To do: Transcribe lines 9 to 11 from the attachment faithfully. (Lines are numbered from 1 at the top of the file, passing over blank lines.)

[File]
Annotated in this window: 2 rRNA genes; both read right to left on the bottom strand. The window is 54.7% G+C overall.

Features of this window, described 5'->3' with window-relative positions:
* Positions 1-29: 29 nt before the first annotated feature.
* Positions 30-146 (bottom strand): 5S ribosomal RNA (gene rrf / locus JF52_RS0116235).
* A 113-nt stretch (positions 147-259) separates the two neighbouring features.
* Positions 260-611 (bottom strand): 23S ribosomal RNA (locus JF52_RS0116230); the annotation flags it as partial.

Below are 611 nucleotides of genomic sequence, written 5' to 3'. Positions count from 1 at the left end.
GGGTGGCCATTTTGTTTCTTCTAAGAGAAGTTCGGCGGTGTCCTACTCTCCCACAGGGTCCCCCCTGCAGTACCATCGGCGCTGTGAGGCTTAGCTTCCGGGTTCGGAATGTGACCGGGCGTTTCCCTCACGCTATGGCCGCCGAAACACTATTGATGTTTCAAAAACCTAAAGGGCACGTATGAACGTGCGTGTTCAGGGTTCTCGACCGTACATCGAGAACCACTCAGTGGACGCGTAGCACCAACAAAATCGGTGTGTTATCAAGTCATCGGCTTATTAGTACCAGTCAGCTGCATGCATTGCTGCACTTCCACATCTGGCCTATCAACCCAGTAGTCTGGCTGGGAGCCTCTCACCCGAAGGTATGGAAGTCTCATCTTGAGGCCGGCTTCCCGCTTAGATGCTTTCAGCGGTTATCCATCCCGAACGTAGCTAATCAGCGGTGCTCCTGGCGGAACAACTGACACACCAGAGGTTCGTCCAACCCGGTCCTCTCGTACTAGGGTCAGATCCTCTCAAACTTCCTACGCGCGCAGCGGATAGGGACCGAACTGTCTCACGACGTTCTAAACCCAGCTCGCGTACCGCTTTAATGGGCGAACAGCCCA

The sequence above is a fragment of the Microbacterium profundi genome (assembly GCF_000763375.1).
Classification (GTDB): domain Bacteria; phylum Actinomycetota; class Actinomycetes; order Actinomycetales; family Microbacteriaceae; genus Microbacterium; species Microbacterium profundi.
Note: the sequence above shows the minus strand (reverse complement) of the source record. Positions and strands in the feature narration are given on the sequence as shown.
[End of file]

The sequence above is a fragment of the Microbacterium profundi genome (assembly GCF_000763375.1).
Classification (GTDB): domain Bacteria; phylum Actinomycetota; class Actinomycetes; order Actinomycetales; family Microbacteriaceae; genus Microbacterium; species Microbacterium profundi.
Note: the sequence above shows the minus strand (reverse complement) of the source record. Positions and strands in the feature narration are given on the sequence as shown.